I have spent many years giving SEO advice to clients and it never ceases to surprise me how many people really have no idea how Google works. I guess I should not be surprised - the reason why they come to me for help is because they have not managed to get their website to rank in Google. Here are 5 of the most common misconceptions and myths surrounding SEO - I am reminded of these on a monthly basis!
META keywords are those that are listed in the META keyword tag in the source code of a web page. There was a time when search engines would read these words and rank a page accordingly, however, those days are long gone. Google has been ignoring META keywords for about a decade - they serve no purpose whatsoever today.
Why? Well, when people realised that Google used the META keywords tag, they abused it. For examples, a business might add totally irrelevant keywords to their pages, purely to attract people via search. Google released a statement in 2009 to make it clear – but people still use it. There is now no point in adding keywords to the META tag in the HTML source code, so don’t waste your time.
Clicking Search Results
I have no idea where this idea came from, as I am sure it has never been a factor. But, I have had many clients now tell me, “my website is still not ranking in Google - I have been clicking it in the search results every day for months and it is not moving”.
Many people think that Google adjusts the listings based on which sites are clicked the most. If this was the case, it would be very easy to manipulate results. The worst case I recall is a client who wanted a new pdf document to rank above her old one, so she used to spend her evenings downloading the document, deleting it, and repeating - all in the belief that Google would see this as a signal that the document must be more important and rank it higher! Clicking search results won’t help, so save your time!
Meta Description Tag
The META description tag, unlike the META keyword tag, does have a purpose - but not in search ranking. Google sometimes uses the META description tag in the search results - Google does not use the words within the tag to rank a page though. A good META description will entice searchers to learn more, so they can be very useful at increasing clicks from search.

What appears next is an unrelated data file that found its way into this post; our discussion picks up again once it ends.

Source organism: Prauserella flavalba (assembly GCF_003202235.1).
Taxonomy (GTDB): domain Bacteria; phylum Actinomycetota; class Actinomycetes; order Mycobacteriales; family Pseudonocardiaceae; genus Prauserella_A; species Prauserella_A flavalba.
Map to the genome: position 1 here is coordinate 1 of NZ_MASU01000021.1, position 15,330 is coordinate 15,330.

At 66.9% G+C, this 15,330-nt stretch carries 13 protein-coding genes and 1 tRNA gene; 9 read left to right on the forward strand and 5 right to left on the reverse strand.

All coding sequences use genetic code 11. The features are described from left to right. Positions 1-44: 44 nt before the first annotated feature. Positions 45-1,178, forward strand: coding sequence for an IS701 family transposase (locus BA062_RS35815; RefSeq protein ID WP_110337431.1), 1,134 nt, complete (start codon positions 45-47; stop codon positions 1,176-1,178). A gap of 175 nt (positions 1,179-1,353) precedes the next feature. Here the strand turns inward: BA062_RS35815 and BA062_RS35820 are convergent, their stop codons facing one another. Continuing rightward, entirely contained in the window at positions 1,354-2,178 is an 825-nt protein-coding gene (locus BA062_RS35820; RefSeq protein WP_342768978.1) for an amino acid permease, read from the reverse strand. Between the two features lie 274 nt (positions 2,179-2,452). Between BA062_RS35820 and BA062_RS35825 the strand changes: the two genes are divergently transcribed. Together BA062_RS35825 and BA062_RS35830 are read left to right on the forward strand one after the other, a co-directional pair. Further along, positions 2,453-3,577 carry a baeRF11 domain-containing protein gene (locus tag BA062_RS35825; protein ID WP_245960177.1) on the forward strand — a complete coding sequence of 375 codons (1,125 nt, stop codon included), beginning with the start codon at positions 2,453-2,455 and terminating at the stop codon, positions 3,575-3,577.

Using Google Adwords
Many people believe that if you use Google AdWords, Google search will rank your site higher. This is a total myth and Google spokespersons have said on several occasions that Google does not boost websites that are buying advertising. Of course, using AdWords will help drive traffic to your site from Google search, and if people like your site, it might result in more sharing and this can boost SEO. But, there is no direct impact on search results.
There was a time when simply adding more of your most important search terms (keywords) into a page would help it rank better. I still see this every day in small business websites - usually web designers decide to be “helpful” and include the names of every town with 50 miles of the business in the footer of every page.
Keyword stuffing at best will do nothing, and at worse, it will result in a spam penalty from Google. Keyword stuffing, when used with the actual content, can also quickly put off potential customers too. Many people back out from a website if the content reads like web-spam - so there really is no point in doing it.
You should ensure that your keywords are present in prominent places, such as the page title, header and in the first paragraph of text on a page, but do not repeat them to the point of making the page unreadable. Google provides some guidance on this topic – but the basic message is to simply write naturally.
Some New Misconceptions
These are certainly the most popular misconceptions that I see today. There are others though, and many are relatively new.
For example, the Panda update has led many people to believe that every page must have more than 500 words or the whole site will tank - this is total nonsense! I have seen people fill out contact pages with content in the hope of avoiding a Panda penalty - all common sense is thrown out the window!
Even worse, the Penguin updates have led some people to think that all links are now bad - I spoke to one client who had disavowed all his links after losing rankings following a Penguin update. Needless to say, things only got worse.
Google is a very complex search engine and it is constantly changing, but ranking well for specific key terms in small niches, especially when targeting the local market, is still a relatively straightforward process, so long as you do not waste precious time following a strategy that simply won’t work!
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